Eating fatty meal after stressful day can help women gain weight

Eating a fatty meal after a stressful day can slow a woman’s metabolism and help her gain weight, research has shown.

Women who experienced one or more stressful events burned significantly fewer calories than those who did not, scientists found.

The difference was big enough to pile on almost 11 extra pounds over the course of a year, prompting a warning not to resort to unhealthy, comfort food at times of stress.

Stressed women had higher levels of insulin, which contributes to fat storage. Their fat was also less likely to be oxidised — converted into a form that can be used as fuel.

US lead scientist Professor Jan Kiecolt-Glaser, from Ohio State University, said: “This means that, over time, stressors could lead to weight gain. We know from other data that we’re more likely to eat the wrong foods when we’re stressed, and our data say that when we eat the wrong foods, weight gain becomes more likely because we are burning fewer calories.”

The scientists questioned 58 middle-aged women about how stressed they were the previous day before giving them a meal containing 930 calories and 60 grams of fat.

On average, those women who reported experiencing one or more stressful events burned 104 fewer calories than non-stressed women in the seven hours following the meal.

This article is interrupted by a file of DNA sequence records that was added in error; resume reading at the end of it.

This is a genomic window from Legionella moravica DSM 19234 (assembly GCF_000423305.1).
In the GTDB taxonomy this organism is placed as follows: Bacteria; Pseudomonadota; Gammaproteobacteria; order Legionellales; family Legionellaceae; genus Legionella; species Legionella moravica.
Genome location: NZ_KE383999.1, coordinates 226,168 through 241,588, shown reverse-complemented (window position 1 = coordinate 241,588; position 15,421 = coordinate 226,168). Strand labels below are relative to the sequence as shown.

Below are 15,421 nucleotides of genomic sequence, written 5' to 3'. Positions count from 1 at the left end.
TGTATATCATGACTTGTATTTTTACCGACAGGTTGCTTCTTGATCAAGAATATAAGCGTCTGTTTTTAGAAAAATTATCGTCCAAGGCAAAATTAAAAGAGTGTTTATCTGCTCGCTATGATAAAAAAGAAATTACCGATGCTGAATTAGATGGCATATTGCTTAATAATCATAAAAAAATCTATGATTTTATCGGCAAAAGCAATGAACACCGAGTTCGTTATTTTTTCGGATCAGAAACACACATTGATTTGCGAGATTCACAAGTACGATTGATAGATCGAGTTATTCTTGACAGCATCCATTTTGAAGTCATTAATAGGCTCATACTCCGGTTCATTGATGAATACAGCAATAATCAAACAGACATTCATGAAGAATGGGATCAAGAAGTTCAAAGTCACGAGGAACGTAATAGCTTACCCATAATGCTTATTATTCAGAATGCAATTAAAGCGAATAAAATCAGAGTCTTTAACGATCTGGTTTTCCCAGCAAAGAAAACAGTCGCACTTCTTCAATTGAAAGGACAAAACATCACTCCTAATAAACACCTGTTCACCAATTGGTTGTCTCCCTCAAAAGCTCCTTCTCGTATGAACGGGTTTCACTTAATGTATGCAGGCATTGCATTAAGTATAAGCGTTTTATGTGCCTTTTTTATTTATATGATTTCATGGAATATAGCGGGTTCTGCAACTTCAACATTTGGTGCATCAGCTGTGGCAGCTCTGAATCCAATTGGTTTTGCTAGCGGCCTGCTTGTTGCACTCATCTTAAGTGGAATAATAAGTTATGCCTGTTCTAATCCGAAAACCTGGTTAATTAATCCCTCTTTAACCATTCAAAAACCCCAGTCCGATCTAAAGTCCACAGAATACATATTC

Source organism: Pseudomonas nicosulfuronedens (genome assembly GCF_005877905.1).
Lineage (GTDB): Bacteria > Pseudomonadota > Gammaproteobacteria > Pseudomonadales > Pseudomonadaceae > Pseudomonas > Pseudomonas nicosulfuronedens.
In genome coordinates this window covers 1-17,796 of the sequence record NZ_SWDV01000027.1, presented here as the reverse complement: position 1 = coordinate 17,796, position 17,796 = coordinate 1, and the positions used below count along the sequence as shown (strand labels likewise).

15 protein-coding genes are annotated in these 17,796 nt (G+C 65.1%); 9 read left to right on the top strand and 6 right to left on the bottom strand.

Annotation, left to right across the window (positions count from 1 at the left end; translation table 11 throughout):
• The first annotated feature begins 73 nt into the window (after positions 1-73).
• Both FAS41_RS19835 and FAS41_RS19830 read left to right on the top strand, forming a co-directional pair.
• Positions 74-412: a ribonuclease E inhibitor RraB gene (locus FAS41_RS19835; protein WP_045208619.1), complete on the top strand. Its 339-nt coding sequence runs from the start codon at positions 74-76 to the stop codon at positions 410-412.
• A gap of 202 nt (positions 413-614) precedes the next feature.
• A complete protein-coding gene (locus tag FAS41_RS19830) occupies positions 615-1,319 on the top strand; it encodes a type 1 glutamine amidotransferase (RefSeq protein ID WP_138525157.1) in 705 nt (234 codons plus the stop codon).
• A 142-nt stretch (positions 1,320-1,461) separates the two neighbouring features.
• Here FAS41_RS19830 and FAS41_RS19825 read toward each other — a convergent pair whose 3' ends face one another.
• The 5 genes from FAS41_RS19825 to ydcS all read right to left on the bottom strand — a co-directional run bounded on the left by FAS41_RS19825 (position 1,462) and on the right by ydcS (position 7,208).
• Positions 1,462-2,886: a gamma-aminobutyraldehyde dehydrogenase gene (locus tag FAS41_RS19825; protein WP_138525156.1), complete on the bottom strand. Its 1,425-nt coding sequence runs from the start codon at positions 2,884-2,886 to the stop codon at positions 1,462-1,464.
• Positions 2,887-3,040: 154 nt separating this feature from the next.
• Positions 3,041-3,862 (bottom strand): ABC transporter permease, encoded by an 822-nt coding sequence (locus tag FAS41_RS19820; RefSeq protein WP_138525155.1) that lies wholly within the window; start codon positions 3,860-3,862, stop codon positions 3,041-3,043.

Over the course of a year, slowing metabolism by this much could result in weight gain of almost 11 pounds, said the researchers whose findings appear in the journal, Biological Psychiatry.

Stressful events reported by the women included arguments with work colleagues or spouses, disagreements with friends, trouble with children or job-related pressures. Only six women claimed to be completely stress-free. The research meal comprised eggs, turkey sausage, biscuits and gravy — roughly the calorie and fat equivalent of a double-layer hamburger and fries

“This is not an extraordinary meal compared to what many of us would grab when we’re in a hurry and out getting some food,” said Prof Kiecolt-Glaser, director of the Institute for Behavioural Medicine at Ohio State University.

A surprising finding was that giving some women meals containing saturated fat and others healthier sunflower oil made no difference.

Ohio State nutritionist and co-author Professor Martha Belury said: “We suspected that the saturated fat would have a worse impact on metabolism in women, but in our findings, both high-fat meals consistently showed the same results in terms of how stressors could affect their energy expenditure.”


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